// storing the result in the cache object for the `key`
                cache[key] = {
                    data: response,
                    expiryTime: Date.Now() + timeInMs,
            } catch (error) {
                // either log the error on the console
                // or handle it gracefully like showing a pop-up, etc.
                console.error("Error fetching data");

        // return the result from the cache
        return cache[key];

// calling the cacheWrapper to get cached API caller
const fetchWithCache = cacheWrapper(5000);

// fetching the API result
fetchWithCache("", {
    method: "GET",
}).then((data) => console.log("Without timeout:", data));

// fetching the response within 1 sec
// this will return the cached result
setTimeout(() => {
    fetchWithCache("", {
        method: "GET",
    }).then((data) => console.log("With 1 sec timeout:", data));
}, 1000);

The above code is very similar to the one I explained in the closure example. Instead of the parentFn , the name here is cacheWrapper. Instead of the fullName variable, we are using cache variable which is of object type and instead of the 1 liner anonymous function, we are using a little complex async function here.

This cacheWrapper function accepts timeInMs argument which is used to invalidate the cache, i.e., once the given amount of time passes, we should no more return the cached result, instead we should make an actual call to the API. This is a necessary practice so that there's we do not end of showing any stale data.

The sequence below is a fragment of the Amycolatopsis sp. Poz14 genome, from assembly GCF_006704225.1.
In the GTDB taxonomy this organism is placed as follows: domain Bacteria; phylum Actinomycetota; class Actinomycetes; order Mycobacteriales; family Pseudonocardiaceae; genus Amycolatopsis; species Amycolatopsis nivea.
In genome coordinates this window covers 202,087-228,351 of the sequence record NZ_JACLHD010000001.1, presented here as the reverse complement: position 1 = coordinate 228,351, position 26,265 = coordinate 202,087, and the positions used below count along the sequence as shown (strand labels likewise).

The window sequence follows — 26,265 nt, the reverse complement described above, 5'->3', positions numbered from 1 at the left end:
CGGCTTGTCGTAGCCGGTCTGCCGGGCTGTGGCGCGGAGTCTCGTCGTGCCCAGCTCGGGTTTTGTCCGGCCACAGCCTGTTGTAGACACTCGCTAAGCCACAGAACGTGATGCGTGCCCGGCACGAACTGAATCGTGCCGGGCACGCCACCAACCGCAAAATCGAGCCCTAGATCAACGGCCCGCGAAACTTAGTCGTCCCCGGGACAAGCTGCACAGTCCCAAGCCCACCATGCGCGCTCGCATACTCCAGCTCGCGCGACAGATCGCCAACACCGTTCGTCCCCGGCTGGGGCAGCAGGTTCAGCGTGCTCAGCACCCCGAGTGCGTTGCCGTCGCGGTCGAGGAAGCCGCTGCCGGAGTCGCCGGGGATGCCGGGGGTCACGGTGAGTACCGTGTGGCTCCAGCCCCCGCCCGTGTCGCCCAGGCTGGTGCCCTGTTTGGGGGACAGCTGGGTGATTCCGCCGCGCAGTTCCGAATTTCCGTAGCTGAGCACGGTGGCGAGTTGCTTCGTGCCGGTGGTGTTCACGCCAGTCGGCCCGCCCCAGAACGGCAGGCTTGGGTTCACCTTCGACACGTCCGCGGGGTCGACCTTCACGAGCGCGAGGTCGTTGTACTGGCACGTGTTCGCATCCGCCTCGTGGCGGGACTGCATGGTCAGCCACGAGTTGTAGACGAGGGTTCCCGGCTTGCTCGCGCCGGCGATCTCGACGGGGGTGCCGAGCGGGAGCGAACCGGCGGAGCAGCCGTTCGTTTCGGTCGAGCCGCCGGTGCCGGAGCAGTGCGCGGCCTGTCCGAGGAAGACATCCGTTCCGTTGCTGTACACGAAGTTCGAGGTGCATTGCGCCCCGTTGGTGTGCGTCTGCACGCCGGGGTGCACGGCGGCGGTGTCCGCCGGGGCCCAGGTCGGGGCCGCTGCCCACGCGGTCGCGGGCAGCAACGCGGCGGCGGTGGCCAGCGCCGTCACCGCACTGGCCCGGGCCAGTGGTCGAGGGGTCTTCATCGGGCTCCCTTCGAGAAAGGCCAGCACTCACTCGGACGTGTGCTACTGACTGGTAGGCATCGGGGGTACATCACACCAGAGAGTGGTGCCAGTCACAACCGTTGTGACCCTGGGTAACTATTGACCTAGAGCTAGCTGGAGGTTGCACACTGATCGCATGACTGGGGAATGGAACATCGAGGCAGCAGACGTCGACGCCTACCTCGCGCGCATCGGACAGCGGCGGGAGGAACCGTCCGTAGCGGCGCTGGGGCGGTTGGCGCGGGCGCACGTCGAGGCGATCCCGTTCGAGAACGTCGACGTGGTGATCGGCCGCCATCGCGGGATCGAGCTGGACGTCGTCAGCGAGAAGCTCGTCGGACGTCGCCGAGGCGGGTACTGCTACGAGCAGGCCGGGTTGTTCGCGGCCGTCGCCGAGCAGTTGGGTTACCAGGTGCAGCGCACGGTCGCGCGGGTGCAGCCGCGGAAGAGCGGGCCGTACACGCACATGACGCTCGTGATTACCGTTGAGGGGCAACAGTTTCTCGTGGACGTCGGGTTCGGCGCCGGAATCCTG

In this async function, we first define a key using the url and config provided to us. This is our unique identifier based on which we can distinguish between the different API calls. Using this key we update the cache object. You are free to choose any object structure, but, for simplicity, I have just kept two properties in the object - the api response data and the expiryTime. This expiryTime uses the timeInMs argument's value to calculate the time after which the particular cache value should be invalidated.

Now, based on this key, we try to check if there's an entry for the key already in the cache object or not. If not, this means for the particular combination of url and config no API call has been made yet. So, we make the API call and put the response in the cache and return the data back as well. And, we do the exact same thing in cases where an entry is there for a particular key but the time has expired, so we again make another API call and replace the older cache value with the new one. As mentioned earlier, this makes sure that our data has never gone stale.

Now, you can get a cached API caller by executing the cacheWrapper . Here, I have called it as fetchWithCache . Using this fetchWithCache you can make the API calls, frequently and it will make the actual API calls only when required.

That's all about it. Let me know if you have any kind of questions regarding this either here or over my LinkedIn.